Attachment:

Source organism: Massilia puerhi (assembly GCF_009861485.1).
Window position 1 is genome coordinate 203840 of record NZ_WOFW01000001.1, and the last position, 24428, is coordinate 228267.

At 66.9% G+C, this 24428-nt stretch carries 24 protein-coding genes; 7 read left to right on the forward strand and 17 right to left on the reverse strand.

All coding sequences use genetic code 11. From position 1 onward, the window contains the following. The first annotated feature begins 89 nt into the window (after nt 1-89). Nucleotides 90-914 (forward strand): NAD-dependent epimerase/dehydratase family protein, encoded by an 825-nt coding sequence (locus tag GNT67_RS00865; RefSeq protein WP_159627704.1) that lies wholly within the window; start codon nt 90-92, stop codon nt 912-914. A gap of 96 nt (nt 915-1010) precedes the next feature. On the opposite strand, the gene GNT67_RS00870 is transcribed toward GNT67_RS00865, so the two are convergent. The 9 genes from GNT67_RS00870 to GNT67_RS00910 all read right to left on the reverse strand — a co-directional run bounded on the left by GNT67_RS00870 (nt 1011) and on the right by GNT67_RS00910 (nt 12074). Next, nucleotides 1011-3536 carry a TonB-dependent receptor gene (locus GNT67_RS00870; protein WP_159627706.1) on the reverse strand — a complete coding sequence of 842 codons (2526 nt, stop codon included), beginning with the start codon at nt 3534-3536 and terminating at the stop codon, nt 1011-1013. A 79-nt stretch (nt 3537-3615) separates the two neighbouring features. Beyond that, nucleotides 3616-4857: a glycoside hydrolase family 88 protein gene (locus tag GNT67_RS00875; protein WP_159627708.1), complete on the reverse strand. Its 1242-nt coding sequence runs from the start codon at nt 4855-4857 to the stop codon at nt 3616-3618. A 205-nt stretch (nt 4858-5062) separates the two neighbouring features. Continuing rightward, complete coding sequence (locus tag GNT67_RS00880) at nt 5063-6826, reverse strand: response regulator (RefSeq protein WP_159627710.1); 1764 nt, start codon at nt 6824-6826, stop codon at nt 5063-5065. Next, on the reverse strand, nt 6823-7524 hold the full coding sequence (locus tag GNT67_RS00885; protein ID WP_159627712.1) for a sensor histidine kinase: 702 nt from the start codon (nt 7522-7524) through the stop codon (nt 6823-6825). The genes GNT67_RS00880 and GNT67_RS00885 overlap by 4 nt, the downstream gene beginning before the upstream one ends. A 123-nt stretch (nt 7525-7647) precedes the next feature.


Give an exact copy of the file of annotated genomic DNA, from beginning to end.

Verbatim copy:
Source organism: Massilia puerhi (assembly GCF_009861485.1).
Window position 1 is genome coordinate 203840 of record NZ_WOFW01000001.1, and the last position, 24428, is coordinate 228267.

At 66.9% G+C, this 24428-nt stretch carries 24 protein-coding genes; 7 read left to right on the forward strand and 17 right to left on the reverse strand.

All coding sequences use genetic code 11. From position 1 onward, the window contains the following. The first annotated feature begins 89 nt into the window (after nt 1-89). Nucleotides 90-914 (forward strand): NAD-dependent epimerase/dehydratase family protein, encoded by an 825-nt coding sequence (locus tag GNT67_RS00865; RefSeq protein WP_159627704.1) that lies wholly within the window; start codon nt 90-92, stop codon nt 912-914. A gap of 96 nt (nt 915-1010) precedes the next feature. On the opposite strand, the gene GNT67_RS00870 is transcribed toward GNT67_RS00865, so the two are convergent. The 9 genes from GNT67_RS00870 to GNT67_RS00910 all read right to left on the reverse strand — a co-directional run bounded on the left by GNT67_RS00870 (nt 1011) and on the right by GNT67_RS00910 (nt 12074). Next, nucleotides 1011-3536 carry a TonB-dependent receptor gene (locus GNT67_RS00870; protein WP_159627706.1) on the reverse strand — a complete coding sequence of 842 codons (2526 nt, stop codon included), beginning with the start codon at nt 3534-3536 and terminating at the stop codon, nt 1011-1013. A 79-nt stretch (nt 3537-3615) separates the two neighbouring features. Beyond that, nucleotides 3616-4857: a glycoside hydrolase family 88 protein gene (locus tag GNT67_RS00875; protein WP_159627708.1), complete on the reverse strand. Its 1242-nt coding sequence runs from the start codon at nt 4855-4857 to the stop codon at nt 3616-3618. A 205-nt stretch (nt 4858-5062) separates the two neighbouring features. Continuing rightward, complete coding sequence (locus tag GNT67_RS00880) at nt 5063-6826, reverse strand: response regulator (RefSeq protein WP_159627710.1); 1764 nt, start codon at nt 6824-6826, stop codon at nt 5063-5065. Next, on the reverse strand, nt 6823-7524 hold the full coding sequence (locus tag GNT67_RS00885; protein ID WP_159627712.1) for a sensor histidine kinase: 702 nt from the start codon (nt 7522-7524) through the stop codon (nt 6823-6825). The genes GNT67_RS00880 and GNT67_RS00885 overlap by 4 nt, the downstream gene beginning before the upstream one ends. A 123-nt stretch (nt 7525-7647) precedes the next feature.